Topics: Forest, Temperate broadleaf and mixed forests, Biome Pages: 11 (3854 words) Published: August 28, 2013
This article is about a community of trees. For other uses, see Forest (disambiguation). | This article needs additional citations for verification. Please help improve this article by adding citations to reliable sources. Unsourced material may be challenged and removed. (August 2011)|

A conifer forest in the Swiss Alps (National Park)

Mixed deciduous forest in Stara Planina, Serbia
A forest, also referred to as a wood or the woods, is an area with a high density of trees. As with cities, depending on various cultural definitions, what is considered a forest may vary significantly in size and have different classifications according to how and what of the forest is composed. These plant communities cover approximately 9.4 percent of the Earth's surface (or 30 percent of total land area), though they once covered much more (about 50 percent of total land area), in many different regions and function as habitats for organisms, hydrologic flow modulators, and soil conservers, constituting one of the most important aspects of the biosphere. Although forests are classified primarily by trees, the concept of a forest ecosystem includes additional species (such as smaller plants, fungi, bacteria, and animals) as well as physical and chemical processes such as energy flow and nutrient cycling. A typical forest is composed of the overstory (canopy or upper tree layer) and the understory. The understory is further subdivided into the shrub layer, herb layer, and also the moss layer and soil microbes. In some complex forests, there is also a well-defined lower tree layer. Forests are central to all human life because they provide a diverse range of resources: they store carbon, aid in regulating the planetary climate, purify water and mitigate natural hazards such as floods. Forests also contain roughly 90 percent of the world's terrestrial biodiversity. Contents * 1 Etymology * 2 Distribution * 3 Classification * 3.1 Temperate needleleaf * 3.2 Temperate broadleaf and mixed * 3.3 Tropical moist * 3.4 Tropical dry * 3.5 Sparse trees and parkland * 3.6 Forest plantations * 3.7 Forest categories * 3.7.1 Temperate and boreal forest types * 3.7.2 Tropical forest types * 4 Forest loss and management * 5 See also * 6 References * 7 External links|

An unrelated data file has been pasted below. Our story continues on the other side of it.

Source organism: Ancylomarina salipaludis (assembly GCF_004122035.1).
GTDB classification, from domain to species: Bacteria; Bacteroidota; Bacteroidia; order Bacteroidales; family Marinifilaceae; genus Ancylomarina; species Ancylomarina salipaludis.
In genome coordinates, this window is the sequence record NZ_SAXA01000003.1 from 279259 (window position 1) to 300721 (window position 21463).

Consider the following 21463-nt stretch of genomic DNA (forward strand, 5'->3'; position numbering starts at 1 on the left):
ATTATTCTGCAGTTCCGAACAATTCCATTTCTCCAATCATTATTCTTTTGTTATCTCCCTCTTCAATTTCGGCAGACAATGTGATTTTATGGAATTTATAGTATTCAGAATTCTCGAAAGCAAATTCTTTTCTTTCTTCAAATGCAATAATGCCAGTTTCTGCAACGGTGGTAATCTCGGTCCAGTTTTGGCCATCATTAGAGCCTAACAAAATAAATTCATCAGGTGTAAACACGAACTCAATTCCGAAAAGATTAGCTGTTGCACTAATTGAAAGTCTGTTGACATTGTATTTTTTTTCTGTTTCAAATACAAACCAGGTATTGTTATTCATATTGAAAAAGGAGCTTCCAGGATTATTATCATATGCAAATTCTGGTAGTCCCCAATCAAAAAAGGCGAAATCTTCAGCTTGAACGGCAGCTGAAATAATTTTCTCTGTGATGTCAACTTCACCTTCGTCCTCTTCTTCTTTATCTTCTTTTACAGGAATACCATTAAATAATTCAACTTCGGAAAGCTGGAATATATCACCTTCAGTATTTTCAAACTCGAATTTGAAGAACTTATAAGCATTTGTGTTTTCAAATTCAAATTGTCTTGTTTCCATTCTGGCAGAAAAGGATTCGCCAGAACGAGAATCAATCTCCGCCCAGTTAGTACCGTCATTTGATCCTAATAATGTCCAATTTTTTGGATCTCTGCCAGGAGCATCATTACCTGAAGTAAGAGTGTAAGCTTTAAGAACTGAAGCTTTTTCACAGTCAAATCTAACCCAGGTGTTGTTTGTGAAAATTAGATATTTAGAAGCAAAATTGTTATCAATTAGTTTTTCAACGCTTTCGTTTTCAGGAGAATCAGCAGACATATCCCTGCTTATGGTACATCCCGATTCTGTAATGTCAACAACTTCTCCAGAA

The word "forest" comes from Middle English forest, from Old French forest (also forès) "forest, vast expanse covered by trees"; first introduced in English as the word for wild land set aside for hunting without the necessity in definition for the existence of trees (James 1981;Muir 2000,2008). Possibly a borrowing (probably via Frankish or Old High German) of the Medieval Latin word foresta "open wood", foresta was first used by Carolingian scribes in the Capitularies of Charlemagne to refer specifically to the king's royal hunting grounds. The term was not endemic to Romance languages (e.g. native words for "forest" in the Romance languages evolved out of the Latin word silva "forest, wood" (English sylvan); cf. Italian, Spanish, Portuguese selva; Romanian silvă; Old French selve); and cognates in Romance languages, such as Italian foresta, Spanish and Portuguese floresta, etc. are all ultimately borrowings of the French word. The exact origin of Medieval Latin foresta is obscure. Some authorities claim the word derives from the Late Latin phrase forestam silvam, meaning "the outer wood"; others claim the term is a latinisation of the Frankish word *forhist "forest, wooded country", assimilated to forestam silvam (a common practise among Frankish scribes). Frankish *forhist is attested by Old High German forst "forest", Middle Low German vorst "forest", Old English fyrhþ "forest, woodland, game preserve, hunting ground", and Old Norse fýri "coniferous forest", all of which derive from Proto-Germanic *furχísa-, *furχíþja- "a fir-wood, coniferous forest", from Proto-Indo-European *perkwu- "a...
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